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J Nutr. 2003 Jun;133(6):1875-81.

Colitis increases albumin synthesis at the expense of muscle protein synthesis in macronutrient-restricted piglets.

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1
School of Dietetics and Human Nutrition, McGill University, Montreal, Quebec, Canada.

Abstract

Our aim was to examine the effect of acute inflammation localized in the colon and early macronutrient restriction on protein synthesis in a piglet model. In a 2 x 2 factorial design, piglets (n = 32) were fed an adequate or macronutrient-restricted diet with or without dextran sulfate-induced colitis for 7 d. The stable isotope tracer L-[5,5,5-(2)H(3)]leucine was infused to determine protein kinetics at the whole-body level and synthesis of tissue and plasma proteins. In the well-nourished state, colitis did not affect weight gain or protein kinetics except for an increase in albumin synthesis (P < 0.05). Macronutrient restriction alone caused a general slowing of protein metabolism including decreased weight gain (P < 0.0004), whole-body protein turnover (P < 0.0001), and liver (P < 0.01) and plasma protein (P < 0.03) synthesis. However, in the presence of macronutrient restriction, colitis compromised weight gain further (P < 0.02) and decreased muscle protein synthesis (P < 0.05) due to a redistribution of protein metabolism that supported enhanced synthesis of plasma proteins. The increased contribution of plasma protein synthesis to whole-body protein turnover was attributable mainly to increased synthesis of albumin (P < 0.006). Concentrations of plasma proteins were unaffected despite dramatic changes in their synthesis rates, thereby underestimating the effects of malnutrition and colitis on protein metabolism. Increased synthesis of plasma proteins, particularly the negative acute phase reactant albumin, compromises weight gain and muscle protein synthesis only when macronutrient intake is inadequate, underscoring the role of adequate nutrition in preventing growth impairment and muscle wasting in acute inflammation. These results suggest that the hypoalbuminemia of inflammatory bowel disease should not be attributed to decreased synthesis.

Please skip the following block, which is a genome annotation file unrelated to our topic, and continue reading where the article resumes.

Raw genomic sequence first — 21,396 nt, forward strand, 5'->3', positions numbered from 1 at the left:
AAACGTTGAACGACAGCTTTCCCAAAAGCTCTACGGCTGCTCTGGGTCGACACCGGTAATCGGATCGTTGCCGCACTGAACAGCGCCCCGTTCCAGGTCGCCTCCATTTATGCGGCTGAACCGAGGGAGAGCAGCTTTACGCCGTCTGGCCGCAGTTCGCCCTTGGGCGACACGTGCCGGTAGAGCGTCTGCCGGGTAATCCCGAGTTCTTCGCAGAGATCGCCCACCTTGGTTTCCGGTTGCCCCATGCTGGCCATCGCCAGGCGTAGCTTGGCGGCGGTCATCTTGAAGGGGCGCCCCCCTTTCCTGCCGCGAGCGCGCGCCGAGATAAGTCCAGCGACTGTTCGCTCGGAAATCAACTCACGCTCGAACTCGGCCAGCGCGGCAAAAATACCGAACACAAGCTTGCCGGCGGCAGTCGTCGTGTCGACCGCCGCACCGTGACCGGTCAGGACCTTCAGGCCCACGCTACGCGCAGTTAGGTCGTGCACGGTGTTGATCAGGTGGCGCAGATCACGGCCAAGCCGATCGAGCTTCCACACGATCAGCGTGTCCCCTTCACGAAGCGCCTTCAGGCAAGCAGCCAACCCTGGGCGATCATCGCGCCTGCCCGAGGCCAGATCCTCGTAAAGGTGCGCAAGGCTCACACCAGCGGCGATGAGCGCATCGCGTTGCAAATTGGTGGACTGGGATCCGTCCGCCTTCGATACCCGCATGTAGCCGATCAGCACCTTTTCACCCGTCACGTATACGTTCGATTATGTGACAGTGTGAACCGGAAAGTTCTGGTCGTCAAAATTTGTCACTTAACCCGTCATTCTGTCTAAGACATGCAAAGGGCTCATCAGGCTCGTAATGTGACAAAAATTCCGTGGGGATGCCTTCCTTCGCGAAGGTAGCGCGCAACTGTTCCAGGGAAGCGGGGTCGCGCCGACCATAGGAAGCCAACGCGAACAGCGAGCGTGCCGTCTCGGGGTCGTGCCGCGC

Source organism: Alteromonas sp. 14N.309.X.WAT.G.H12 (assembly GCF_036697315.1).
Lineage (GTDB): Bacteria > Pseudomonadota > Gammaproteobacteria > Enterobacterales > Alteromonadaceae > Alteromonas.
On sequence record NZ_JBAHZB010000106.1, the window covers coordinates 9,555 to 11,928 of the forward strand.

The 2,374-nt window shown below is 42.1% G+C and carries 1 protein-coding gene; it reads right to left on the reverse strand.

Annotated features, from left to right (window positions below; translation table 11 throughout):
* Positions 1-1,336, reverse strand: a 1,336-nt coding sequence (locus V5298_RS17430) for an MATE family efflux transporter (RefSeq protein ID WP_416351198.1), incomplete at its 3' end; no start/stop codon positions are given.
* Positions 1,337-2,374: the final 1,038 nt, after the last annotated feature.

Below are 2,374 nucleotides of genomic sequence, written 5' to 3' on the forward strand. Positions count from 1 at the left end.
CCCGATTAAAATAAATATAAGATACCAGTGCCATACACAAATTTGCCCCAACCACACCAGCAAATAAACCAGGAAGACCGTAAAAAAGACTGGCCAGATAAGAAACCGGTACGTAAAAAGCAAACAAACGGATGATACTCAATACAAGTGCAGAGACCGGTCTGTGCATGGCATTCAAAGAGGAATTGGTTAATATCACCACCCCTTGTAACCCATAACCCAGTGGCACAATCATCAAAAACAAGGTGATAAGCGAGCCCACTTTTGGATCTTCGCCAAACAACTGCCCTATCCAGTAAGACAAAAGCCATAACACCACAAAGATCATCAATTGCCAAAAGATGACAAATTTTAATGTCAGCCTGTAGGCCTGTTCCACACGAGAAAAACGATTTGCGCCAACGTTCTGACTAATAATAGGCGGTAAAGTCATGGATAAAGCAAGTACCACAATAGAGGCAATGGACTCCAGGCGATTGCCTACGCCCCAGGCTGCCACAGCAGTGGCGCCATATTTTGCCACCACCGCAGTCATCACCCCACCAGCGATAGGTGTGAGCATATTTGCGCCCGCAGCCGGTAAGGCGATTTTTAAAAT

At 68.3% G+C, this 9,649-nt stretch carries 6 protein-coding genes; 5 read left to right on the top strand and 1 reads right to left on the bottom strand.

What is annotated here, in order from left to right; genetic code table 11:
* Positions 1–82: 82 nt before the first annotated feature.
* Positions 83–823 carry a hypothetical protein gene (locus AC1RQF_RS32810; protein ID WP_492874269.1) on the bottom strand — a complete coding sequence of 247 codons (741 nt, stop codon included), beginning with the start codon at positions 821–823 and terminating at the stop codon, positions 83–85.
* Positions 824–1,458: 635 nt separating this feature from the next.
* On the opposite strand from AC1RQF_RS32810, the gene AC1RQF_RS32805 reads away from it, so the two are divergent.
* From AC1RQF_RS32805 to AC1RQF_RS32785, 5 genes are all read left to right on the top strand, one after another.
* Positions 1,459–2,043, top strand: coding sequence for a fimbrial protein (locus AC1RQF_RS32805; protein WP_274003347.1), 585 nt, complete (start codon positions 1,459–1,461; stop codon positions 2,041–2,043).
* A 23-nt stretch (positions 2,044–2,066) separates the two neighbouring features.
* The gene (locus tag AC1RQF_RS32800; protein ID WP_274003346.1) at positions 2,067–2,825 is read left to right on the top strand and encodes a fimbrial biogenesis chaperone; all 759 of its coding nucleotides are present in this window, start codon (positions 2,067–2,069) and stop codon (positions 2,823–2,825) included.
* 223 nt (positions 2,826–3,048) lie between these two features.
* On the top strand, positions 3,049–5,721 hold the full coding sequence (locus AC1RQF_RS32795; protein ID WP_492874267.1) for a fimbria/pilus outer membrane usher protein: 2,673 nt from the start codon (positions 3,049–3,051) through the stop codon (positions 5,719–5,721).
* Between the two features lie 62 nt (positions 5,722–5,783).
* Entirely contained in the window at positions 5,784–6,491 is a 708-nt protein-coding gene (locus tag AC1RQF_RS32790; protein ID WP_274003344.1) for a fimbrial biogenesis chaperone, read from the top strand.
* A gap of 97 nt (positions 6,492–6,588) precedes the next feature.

PMID:
12771332
DOI:
10.1093/jn/133.6.1875
[Indexed for MEDLINE]

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